Reading: An Unfinished Season

Chicago itself had a nineteenth-century identity, a noisy, unlovely city of iron and concrete, a city on the grab, fundamentally lawless, its days spent chasing money and its nights spending it; loveliness was always just beyond the point. The city had elbow room but God help you if you fell behind because there was always a more muscular elbow. The city was ruled by a half-dozen old white men to suit themselves. You were permitted to go about your business so long as your business didn’t interfere with their business. If it did, they invited themselves in. In its cosmic indifference, the city of Chicago resembled a mighty turbine, three and a half million souls oiling the gears and tending the works while the supervisors stood around reading the racing form. I was 19 years old and that was my view of things after my circus summer at the newspaper—an unlovely city, not unloved. I knew that wherever I would go in the world, Chicago was the place I would return to and recognize at once, its fedora pulled down over one eye, a wisecrack already forming in its mouth.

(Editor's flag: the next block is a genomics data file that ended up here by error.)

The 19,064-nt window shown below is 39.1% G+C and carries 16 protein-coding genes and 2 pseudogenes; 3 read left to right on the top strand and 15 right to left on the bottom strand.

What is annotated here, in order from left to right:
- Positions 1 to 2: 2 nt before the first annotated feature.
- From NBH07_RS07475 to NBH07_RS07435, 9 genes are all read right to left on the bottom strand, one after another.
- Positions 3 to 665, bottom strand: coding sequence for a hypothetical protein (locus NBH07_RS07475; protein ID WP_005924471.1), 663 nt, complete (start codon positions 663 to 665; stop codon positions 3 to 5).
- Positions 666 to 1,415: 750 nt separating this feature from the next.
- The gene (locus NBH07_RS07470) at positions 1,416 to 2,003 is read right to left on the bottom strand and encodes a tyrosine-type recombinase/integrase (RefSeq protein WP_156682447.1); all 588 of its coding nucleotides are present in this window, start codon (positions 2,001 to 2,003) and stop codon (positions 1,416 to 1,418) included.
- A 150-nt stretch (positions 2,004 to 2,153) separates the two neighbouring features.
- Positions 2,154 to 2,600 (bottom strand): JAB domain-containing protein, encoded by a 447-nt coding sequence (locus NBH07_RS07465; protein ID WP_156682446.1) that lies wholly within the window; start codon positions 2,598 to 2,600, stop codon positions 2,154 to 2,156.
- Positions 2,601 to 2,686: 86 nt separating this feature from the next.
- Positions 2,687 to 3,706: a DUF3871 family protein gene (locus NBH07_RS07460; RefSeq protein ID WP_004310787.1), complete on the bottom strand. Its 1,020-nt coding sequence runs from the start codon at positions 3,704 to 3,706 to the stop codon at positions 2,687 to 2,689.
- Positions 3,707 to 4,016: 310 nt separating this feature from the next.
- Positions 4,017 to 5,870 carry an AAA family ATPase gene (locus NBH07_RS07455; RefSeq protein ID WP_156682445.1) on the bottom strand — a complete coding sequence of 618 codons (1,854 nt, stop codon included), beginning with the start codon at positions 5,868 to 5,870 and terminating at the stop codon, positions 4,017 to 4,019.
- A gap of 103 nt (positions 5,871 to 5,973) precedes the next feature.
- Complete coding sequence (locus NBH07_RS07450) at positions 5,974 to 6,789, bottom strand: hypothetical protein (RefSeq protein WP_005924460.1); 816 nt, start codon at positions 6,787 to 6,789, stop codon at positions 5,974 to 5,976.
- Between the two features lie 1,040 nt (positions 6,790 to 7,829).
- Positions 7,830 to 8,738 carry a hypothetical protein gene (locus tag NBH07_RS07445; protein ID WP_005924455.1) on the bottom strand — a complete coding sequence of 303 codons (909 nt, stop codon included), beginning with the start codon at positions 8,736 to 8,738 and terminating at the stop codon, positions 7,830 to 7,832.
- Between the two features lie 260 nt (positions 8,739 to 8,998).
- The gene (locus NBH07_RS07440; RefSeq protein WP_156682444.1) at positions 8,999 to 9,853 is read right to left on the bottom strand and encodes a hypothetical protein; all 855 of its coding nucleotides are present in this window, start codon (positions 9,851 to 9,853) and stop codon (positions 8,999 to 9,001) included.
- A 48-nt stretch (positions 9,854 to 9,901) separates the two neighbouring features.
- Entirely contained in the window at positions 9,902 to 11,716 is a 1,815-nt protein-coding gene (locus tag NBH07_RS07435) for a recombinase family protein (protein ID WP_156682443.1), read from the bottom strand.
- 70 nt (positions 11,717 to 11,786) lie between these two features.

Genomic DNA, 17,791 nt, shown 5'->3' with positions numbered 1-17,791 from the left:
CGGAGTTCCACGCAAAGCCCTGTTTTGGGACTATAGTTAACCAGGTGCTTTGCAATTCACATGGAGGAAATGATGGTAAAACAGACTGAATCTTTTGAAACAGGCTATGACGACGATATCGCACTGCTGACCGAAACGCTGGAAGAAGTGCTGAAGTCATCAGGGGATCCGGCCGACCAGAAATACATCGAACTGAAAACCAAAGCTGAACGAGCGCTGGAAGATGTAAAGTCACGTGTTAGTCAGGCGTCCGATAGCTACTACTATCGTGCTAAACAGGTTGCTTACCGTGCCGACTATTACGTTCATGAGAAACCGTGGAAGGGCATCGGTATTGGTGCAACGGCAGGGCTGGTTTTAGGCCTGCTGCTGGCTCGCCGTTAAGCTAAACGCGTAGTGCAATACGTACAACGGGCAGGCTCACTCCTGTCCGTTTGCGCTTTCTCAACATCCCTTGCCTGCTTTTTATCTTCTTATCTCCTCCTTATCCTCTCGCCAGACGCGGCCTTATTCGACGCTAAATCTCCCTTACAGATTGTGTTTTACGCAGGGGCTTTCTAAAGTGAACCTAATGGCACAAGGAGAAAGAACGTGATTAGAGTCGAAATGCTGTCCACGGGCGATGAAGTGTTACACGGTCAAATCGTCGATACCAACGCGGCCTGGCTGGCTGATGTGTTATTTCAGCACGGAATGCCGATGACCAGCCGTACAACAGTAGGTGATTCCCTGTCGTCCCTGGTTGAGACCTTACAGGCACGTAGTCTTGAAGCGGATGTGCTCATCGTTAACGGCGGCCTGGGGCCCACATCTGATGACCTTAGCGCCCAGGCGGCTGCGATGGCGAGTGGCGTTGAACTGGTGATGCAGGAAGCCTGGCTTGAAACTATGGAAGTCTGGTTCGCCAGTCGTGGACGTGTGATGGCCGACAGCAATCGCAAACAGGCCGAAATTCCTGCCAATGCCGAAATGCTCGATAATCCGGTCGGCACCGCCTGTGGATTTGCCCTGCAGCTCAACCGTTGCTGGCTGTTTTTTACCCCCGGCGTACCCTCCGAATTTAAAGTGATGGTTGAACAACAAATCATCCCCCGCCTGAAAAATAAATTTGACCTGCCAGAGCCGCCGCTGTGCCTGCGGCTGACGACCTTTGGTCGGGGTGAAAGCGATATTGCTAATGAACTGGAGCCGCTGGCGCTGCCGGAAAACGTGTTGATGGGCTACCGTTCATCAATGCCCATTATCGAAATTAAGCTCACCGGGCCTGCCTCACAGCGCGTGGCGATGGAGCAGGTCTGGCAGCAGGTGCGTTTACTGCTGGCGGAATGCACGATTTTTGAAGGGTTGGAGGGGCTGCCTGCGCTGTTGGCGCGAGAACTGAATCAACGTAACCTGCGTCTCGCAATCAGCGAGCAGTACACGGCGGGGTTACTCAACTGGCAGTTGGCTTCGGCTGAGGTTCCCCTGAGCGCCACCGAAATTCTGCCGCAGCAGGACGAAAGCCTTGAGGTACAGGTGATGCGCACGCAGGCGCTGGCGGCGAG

— Ward Just